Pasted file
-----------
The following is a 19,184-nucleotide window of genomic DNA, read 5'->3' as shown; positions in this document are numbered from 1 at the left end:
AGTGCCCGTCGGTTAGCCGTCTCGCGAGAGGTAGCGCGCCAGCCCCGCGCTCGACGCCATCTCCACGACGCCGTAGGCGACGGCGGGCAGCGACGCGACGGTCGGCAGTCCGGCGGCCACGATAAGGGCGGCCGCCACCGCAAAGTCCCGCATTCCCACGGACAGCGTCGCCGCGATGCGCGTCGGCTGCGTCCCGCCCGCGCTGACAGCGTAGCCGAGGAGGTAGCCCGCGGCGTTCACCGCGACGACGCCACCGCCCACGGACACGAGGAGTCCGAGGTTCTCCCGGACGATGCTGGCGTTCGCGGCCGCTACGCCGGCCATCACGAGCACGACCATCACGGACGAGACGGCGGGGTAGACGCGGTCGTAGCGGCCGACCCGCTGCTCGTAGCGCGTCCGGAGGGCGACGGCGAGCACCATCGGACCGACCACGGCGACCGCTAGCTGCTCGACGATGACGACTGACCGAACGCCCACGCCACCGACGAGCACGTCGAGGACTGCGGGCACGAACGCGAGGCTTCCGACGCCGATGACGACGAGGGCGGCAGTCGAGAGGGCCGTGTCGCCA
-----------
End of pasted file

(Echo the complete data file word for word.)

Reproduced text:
The following is a 19,184-nucleotide window of genomic DNA, read 5'->3' as shown; positions in this document are numbered from 1 at the left end:
AGTGCCCGTCGGTTAGCCGTCTCGCGAGAGGTAGCGCGCCAGCCCCGCGCTCGACGCCATCTCCACGACGCCGTAGGCGACGGCGGGCAGCGACGCGACGGTCGGCAGTCCGGCGGCCACGATAAGGGCGGCCGCCACCGCAAAGTCCCGCATTCCCACGGACAGCGTCGCCGCGATGCGCGTCGGCTGCGTCCCGCCCGCGCTGACAGCGTAGCCGAGGAGGTAGCCCGCGGCGTTCACCGCGACGACGCCACCGCCCACGGACACGAGGAGTCCGAGGTTCTCCCGGACGATGCTGGCGTTCGCGGCCGCTACGCCGGCCATCACGAGCACGACCATCACGGACGAGACGGCGGGGTAGACGCGGTCGTAGCGGCCGACCCGCTGCTCGTAGCGCGTCCGGAGGGCGACGGCGAGCACCATCGGACCGACCACGGCGACCGCTAGCTGCTCGACGATGACGACTGACCGAACGCCCACGCCACCGACGAGCACGTCGAGGACTGCGGGCACGAACGCGAGGCTTCCGACGCCGATGACGACGAGGGCGGCAGTCGAGAGGGCCGTGTCGCCA